The ability to predict the existence and orientation of corrugations in fracture surface roughness is of key importance for subsurface activities that inject or withdraw fluids from the subsurface. As observed from the fluid flow analysis, flow parallel to corrugations is larger than across corrugations (Fig. 5). The largest flow rates were found for samples where the in-layer mineral fabric orientation enhanced the corrugations (samples Halt & VValt) because the resistance to fracturing from the mineral fabric and layering were aligned producing corrugations as shown in the sample sketches in Fig. 2c,d and observed in the surface roughness.

In this study, only tensile failure of fractures was considered but conditions in the subsurface may vary because of local stresses, well orientation and fluid pressure. The same crack in the field, with far-field geostatic stresses would be subjected to mixed-mode loading conditions if the crack is not aligned with the principal directions of the geostatic stresses. However, the resistance to failure is expected to still play a dominant role under these conditions. While the results presented in the paper are obtained from Mode I (opening) loading, recent tests on mixed mode loading (Modes I and II, opening and shearing) seem to indicate that the roughness of the induced fracture is still controlled by the fabric. These findings suggest that there is an opportunity to drill horizontal wells in a direction that tunes the roughness of the induced cracks to maximize flow, given the orientation of the far-field stresses and the rock fabric. However, this may be at the expense of larger breakout pressures. Laboratory-scale hydraulic fracturing tests have demonstrated that rock fabric plays a role in the induced fracture complexity and containment height16. For fluid-driven cracks, such as in hydraulic fracturing, the same mode I loading would occur (neglecting possible corrosion/chemical, leakoff and injection rate effects) if the crack is aligned with the principal directions of the geostatic stress. Otherwise, the fluid-driven crack would also be subjected to mixed-mode loading conditions as described above with the same results and potential to design fracture roughness to enhance flow.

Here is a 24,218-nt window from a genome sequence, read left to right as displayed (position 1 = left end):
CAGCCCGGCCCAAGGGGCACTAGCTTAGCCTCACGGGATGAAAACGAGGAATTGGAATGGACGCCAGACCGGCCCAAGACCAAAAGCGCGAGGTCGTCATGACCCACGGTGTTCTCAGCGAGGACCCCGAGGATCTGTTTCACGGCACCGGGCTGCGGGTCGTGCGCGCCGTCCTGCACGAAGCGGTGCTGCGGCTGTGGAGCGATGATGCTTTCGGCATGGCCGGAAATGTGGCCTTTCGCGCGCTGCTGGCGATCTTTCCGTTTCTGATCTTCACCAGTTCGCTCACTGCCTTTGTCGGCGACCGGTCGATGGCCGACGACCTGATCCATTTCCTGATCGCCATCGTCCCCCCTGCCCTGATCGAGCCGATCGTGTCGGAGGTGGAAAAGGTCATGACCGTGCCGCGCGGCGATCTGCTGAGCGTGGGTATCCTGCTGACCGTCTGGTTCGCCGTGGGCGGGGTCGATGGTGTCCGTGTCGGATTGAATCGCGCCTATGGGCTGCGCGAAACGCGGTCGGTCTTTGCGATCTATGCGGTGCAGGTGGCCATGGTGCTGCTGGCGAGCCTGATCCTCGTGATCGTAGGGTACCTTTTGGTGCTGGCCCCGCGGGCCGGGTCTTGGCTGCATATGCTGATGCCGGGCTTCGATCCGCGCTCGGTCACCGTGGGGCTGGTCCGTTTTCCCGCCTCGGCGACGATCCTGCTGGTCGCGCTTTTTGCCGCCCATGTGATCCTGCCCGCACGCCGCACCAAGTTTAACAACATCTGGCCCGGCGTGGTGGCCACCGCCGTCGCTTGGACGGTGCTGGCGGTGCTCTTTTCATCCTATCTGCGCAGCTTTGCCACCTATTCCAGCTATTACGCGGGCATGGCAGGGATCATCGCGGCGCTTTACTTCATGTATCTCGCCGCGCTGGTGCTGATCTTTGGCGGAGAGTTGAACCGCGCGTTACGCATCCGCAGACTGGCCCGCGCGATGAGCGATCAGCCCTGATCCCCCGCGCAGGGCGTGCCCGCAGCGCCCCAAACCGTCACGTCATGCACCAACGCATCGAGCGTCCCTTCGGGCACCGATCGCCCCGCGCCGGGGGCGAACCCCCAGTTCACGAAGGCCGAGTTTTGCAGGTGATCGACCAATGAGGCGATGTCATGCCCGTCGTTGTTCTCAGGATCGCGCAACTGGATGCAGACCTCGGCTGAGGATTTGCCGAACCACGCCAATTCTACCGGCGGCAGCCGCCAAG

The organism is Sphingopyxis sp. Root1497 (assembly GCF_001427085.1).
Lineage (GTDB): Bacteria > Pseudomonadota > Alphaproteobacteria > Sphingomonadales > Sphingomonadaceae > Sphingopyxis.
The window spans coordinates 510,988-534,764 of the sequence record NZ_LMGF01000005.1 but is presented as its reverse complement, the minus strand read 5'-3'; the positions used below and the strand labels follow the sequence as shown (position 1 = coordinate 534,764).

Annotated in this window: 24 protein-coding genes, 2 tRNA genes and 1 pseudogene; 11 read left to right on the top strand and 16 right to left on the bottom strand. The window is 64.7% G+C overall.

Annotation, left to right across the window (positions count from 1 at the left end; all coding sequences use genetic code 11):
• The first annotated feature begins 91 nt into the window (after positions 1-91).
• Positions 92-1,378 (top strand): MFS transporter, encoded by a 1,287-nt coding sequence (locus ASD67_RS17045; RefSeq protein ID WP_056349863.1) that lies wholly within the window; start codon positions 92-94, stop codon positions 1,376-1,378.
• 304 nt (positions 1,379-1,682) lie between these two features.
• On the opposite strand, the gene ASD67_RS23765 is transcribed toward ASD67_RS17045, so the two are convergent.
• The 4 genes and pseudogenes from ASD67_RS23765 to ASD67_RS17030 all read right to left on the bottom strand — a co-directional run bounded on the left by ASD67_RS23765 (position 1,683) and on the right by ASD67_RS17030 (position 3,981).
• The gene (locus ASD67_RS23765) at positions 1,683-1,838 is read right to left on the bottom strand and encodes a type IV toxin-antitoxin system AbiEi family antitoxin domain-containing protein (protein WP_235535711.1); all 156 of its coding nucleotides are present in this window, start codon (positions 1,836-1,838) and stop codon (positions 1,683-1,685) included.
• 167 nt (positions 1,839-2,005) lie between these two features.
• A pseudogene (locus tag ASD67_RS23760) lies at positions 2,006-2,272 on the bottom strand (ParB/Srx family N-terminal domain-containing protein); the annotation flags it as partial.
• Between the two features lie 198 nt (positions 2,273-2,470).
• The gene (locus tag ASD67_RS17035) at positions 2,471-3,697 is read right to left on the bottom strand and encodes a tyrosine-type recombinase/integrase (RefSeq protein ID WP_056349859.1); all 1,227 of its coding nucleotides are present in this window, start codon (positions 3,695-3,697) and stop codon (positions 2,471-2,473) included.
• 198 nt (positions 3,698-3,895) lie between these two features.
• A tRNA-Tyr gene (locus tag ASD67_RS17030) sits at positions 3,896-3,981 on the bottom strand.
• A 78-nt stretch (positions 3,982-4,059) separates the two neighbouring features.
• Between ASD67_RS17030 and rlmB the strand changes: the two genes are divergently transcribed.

The ability to predict corrugations from layer orientation alone is only possible when there is no preferred mineral orientation or no difference in bond strength between the constituent minerals. In this study, the difference in strength among the bassanite-gypsum and the gypsum-gypsum bonds affected the resistance to fracturing which in turn affected the fracture surface roughness. In natural geologic media, it is well known that minerals can contain preferred planes of weakness (cleavage planes) from differences in bonding in one or more directions, and from preferred mineral orientations (foliations) that are caused by physical forces during formation such as sedimentation, magma flow or shearing. The potential for oriented minerals within a layer has been observed in igneous rocks such as gabbro that exhibit obliquity between foliation and compositional layering17, schist and gneiss, where the foliation and fold axial planes are not aligned9 and in clay in shales5. The results presented here suggest that detailed mineralogical studies of cores should be performed to aid interpretation of preferred flow paths in existing fractures and to aid the design of induced fractures to maximize production potential.



For the ex-situ three-point bending (3PB) tests, the dimensions of the large printed specimens were 25.4 × 76.2 × 12.7 mm3 with a 5.08 mm long by 1.27 mm wide central notch to induce tensile failure. The notch was formed during printing, For experiments performed with the in-situ stress rig in the 3D X-ray microscope, small 3PB samples were printed with a height of 4.8 mm, a length of 25 mm and a width of 4.2 mm and contained a printed central notch with a height of 0.96 mm.